H-1B: An Ally, Not An Enemy

What is an “H-1B”? The newest Hummer model? Maybe code for a cataclysmic event, like Y2K? A new, virulent virus? The H-1B I know is none of these but, rather, a visa allowing certain well-educated foreign nationals to work in the United States. Those who know, generally, what an H-1B is are likely to be unaware of the labyrinth of regulations the must be navigated in order to get, and keep, an H-1B.

The H-1B visa is commonly requested by employers for prospective employees with bachelor’s degrees. The prospective employee must intend to work in the field in which he earned his degree; so, for example, someone with a degree in computer science would not be approved for an H-1B visa to work as a physician’s assistant. The prospective employee’s background will be reviewed prior to issuance of the H-1B to ensure that he is not a bad actor and is, therefore, admissible to the United States. Although the prospective employee’s academic credentials and background are critical considerations in determining eligibility for the H-1B, it is the U.S. employer who does most of the work involved in getting, and maintaining, H-1B status for the employee.

Here is a typical case. An employer, Bob, wants to hire a young man who graduated first in his class at Metro, where he studied computer science. This young man, Wilfred, is Indonesian and interned with Bob as part of his academic program. Wilfred proved to be an extremely competent intern, quick to catch on to new concepts and popular with Bob’s other employees. When Wilfred graduated from Metro in May, Bob offered him a job. Wilfred told Bob that he would need an H-1B visa to work in the U.S., and Bob assured Wilfred that the company would do whatever was necessary to assist in getting the H-1B.

From an immigration attorney, Bob learned that a petition for the H-1B would need to be filed with Immigration Service, along with proof that Wilfred had earned the required degree. That part sounded easy enough to Bob. Next, Bob was told that he would need to pay Wilfred at least the “prevailing wage” for the position. This, too, sounded okay since Bob appreciated his employees and knew that the salaries he paid were competitive. Then, Bob was told that Wilfred would not be able to start work until October 1 because visas allocated for the year had all been assigned and would not be available again until October 1. Then Bob was told that, in addition to paying attorney fees, his company would be responsible for paying filing fees in excess of $1500. And, of course, there was no guarantee that the H-1B would be approved.

Bob thought carefully about whether this made sense for his small company. Hiring another student in Wilfred’s class who was already authorized to work in the U.S. would be much faster and easier. But he wanted Wilfred, and Wilfred wanted the job, so Bob kept asking questions.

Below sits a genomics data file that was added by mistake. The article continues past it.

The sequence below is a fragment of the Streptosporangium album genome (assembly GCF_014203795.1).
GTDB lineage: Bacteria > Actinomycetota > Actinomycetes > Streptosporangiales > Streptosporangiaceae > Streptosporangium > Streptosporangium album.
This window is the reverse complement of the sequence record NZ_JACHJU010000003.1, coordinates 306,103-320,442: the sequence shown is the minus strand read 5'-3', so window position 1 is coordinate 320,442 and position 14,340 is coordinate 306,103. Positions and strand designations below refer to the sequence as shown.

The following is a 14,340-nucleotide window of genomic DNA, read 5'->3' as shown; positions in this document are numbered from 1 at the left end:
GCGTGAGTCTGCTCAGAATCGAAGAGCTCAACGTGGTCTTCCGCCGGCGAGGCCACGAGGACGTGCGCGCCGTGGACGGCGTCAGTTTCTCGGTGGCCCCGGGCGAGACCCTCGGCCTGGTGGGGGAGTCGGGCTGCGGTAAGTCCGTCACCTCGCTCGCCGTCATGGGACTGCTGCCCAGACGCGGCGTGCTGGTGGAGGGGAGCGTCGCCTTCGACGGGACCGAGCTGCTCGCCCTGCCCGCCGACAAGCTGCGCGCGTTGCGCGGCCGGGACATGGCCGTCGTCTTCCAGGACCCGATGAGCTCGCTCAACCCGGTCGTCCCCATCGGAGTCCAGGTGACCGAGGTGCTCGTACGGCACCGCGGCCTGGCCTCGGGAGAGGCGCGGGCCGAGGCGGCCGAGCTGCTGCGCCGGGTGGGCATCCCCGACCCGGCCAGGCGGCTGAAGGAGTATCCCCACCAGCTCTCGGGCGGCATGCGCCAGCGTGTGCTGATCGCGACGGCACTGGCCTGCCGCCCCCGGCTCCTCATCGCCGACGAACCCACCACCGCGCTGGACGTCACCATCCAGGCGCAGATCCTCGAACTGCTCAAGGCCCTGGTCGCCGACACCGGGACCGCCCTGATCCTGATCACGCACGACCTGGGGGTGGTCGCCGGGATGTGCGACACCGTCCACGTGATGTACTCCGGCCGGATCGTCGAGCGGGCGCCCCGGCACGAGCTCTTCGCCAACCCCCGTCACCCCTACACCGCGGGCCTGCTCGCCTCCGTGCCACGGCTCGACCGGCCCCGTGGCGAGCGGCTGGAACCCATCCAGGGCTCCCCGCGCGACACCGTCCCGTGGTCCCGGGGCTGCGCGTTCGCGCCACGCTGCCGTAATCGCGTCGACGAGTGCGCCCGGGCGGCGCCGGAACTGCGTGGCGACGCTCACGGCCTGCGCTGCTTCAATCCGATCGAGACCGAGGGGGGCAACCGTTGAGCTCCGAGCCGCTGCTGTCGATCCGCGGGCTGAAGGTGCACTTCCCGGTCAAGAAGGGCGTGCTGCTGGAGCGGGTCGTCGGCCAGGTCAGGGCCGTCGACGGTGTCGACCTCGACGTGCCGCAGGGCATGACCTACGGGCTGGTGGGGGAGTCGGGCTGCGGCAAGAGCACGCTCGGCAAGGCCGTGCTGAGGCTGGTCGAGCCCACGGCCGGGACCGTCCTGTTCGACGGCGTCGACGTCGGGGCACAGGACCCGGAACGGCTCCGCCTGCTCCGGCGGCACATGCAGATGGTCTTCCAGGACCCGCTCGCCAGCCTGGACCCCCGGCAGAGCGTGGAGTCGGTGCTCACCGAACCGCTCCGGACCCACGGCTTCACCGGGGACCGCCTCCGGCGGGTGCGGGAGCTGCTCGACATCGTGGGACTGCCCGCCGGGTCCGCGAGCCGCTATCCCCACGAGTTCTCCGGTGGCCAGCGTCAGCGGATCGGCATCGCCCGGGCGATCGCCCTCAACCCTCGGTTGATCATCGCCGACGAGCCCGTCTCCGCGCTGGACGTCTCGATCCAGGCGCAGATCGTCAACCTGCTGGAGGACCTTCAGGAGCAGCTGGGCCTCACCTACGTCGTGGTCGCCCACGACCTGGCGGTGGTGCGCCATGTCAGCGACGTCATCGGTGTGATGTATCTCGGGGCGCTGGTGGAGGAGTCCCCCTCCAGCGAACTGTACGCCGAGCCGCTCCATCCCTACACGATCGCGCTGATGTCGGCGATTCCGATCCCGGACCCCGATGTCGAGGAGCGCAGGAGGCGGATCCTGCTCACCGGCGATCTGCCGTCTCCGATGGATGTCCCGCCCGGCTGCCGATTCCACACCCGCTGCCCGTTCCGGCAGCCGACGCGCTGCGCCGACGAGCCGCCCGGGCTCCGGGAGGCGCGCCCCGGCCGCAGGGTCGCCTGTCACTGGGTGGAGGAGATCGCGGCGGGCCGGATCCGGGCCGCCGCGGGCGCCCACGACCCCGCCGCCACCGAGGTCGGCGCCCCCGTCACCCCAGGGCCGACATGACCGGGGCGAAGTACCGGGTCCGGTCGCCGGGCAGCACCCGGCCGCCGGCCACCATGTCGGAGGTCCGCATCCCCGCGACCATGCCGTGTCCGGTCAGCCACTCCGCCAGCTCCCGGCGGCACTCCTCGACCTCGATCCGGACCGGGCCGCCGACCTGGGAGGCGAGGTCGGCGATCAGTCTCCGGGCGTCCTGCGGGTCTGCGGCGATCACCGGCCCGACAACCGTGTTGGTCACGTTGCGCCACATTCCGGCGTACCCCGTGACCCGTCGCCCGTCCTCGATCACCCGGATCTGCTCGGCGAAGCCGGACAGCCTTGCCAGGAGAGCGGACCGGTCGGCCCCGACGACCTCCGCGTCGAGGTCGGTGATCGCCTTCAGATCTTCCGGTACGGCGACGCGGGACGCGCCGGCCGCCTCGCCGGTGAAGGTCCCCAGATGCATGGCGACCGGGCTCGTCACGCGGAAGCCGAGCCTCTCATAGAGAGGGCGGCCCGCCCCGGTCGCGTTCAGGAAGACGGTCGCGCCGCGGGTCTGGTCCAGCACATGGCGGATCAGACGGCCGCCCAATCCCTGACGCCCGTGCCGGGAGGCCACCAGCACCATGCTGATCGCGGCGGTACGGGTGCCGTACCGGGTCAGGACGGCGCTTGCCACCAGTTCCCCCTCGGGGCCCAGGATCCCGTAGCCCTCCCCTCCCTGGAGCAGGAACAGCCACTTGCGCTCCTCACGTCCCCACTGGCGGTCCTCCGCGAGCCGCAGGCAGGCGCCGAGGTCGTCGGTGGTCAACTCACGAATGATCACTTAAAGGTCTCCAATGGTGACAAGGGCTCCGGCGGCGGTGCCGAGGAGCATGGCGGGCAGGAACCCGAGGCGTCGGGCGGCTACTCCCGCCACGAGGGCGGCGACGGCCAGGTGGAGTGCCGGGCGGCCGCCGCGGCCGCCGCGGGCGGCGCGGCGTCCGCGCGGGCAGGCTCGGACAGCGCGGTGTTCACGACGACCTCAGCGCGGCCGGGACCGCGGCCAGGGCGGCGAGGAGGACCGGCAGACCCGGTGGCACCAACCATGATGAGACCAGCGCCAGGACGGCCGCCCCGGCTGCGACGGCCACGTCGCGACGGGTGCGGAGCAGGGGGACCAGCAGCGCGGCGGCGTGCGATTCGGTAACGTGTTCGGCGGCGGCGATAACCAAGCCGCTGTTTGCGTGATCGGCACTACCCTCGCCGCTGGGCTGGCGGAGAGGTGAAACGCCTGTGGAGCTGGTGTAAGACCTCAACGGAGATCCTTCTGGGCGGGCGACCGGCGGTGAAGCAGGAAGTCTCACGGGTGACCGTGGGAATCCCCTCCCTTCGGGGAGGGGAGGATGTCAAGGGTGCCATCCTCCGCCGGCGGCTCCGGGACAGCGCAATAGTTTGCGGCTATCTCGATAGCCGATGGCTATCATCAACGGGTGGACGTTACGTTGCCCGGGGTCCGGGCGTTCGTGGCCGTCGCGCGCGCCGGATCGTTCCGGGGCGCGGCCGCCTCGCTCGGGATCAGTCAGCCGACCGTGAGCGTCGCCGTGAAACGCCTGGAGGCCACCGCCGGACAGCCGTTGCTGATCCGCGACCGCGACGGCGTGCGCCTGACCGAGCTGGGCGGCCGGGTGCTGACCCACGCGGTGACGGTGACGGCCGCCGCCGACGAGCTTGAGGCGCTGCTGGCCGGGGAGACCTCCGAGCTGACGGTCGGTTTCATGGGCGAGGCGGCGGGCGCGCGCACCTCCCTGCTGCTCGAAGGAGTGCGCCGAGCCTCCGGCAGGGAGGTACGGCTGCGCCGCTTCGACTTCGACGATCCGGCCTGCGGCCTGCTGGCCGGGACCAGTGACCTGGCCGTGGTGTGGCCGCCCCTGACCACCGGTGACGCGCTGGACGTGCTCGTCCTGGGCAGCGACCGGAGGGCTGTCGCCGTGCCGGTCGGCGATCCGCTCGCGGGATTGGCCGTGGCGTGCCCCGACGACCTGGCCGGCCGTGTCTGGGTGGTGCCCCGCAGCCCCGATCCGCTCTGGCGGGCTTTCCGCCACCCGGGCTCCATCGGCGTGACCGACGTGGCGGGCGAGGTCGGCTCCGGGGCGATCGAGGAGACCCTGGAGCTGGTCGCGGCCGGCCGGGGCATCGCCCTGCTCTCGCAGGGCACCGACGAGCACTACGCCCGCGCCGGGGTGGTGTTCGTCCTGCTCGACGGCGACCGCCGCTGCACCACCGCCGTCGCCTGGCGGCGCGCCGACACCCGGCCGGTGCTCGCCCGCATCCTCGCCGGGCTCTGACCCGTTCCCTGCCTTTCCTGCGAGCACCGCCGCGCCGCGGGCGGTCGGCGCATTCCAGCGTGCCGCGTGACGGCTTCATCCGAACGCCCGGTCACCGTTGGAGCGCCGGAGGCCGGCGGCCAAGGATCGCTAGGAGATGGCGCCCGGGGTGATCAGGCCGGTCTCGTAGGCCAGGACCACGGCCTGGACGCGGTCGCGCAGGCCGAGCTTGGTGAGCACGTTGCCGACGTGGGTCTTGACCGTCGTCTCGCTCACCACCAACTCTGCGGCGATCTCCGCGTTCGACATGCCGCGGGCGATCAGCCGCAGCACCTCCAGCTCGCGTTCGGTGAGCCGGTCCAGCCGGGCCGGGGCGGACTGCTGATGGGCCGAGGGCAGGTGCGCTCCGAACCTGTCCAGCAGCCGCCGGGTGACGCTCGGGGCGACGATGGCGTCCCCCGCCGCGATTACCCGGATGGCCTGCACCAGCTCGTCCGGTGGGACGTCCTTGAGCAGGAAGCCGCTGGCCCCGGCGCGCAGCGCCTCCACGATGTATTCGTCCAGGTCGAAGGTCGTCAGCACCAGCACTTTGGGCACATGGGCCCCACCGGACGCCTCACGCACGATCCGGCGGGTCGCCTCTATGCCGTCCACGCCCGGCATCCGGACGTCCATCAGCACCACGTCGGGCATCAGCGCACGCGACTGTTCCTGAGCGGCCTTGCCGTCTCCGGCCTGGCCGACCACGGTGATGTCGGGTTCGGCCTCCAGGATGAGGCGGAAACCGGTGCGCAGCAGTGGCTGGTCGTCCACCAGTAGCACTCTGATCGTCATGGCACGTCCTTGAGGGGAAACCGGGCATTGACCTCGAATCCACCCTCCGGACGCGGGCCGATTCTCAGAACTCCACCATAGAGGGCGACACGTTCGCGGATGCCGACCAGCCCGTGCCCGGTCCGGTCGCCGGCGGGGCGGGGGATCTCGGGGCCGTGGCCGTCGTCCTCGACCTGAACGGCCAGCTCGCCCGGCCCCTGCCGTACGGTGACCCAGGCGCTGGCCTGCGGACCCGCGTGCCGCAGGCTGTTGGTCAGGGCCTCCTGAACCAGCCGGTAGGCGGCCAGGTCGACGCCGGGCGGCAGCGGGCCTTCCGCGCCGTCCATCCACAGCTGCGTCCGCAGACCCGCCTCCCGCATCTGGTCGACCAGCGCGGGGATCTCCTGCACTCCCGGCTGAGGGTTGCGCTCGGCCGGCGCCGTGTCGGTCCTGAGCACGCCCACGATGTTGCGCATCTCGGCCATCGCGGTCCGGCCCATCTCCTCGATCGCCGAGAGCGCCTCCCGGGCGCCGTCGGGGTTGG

If worked slowed down, Bob asked, could he lay off Wilfred and re-hire him at a later date, when the workload increased? The answer was “no,” that H-1B workers needed to be paid even if work slowed down. But surely, Bob thought, he could terminate Wilfred if work dried up altogether. The answer was “yes,” but the company would have to pay for Wilfred’s return to Indonesia if he was terminated before the 3-year H-1B stay expired.

Bob thought about it. Hiring an H-1B worker was a huge commitment of time and money for an employee who would work for him for 3 years, the term of the H-1B. The visa could be declined, and Bob would be exposing his small company to liability if any details relating to compliance with H-1B requirements were overlooked. But Bob knew that Wilfred was exceptional and decided to proceed with the H-1B.

Many espouse the view that U.S. employers misuse the H-1B by hiring foreign workers when U.S. workers are available. While there are, and always will be, employers who cheat, most who hire H-1B workers do so because they outshine their American counterparts and not because the process is easier and cheaper than hiring U.S. workers.

In the past few years, Congress has dramatically reduced the number of H-1B visas that are granted each year. As a result, many of the top college students, like Wilfred, are not able to remain in the U.S. to work following graduation. So, doesn’t that mean that homegrown folks get those jobs? It does, but at what cost?

Our country loses out on the world’s top talent, which creates a cascade of negative economic effects: our major companies lose their competitive edge in the world market, productivity declines, jobs are lost. Increasing the number of H-1B visas would facilitate a change in the current perception of the United States as a country hostile to foreign workers to being a country that welcomes the best and the brightest. The United States needs and deserves the world’s best human capital, and acquiring it should be an essential component of any plan to stimulate the U.S. economy.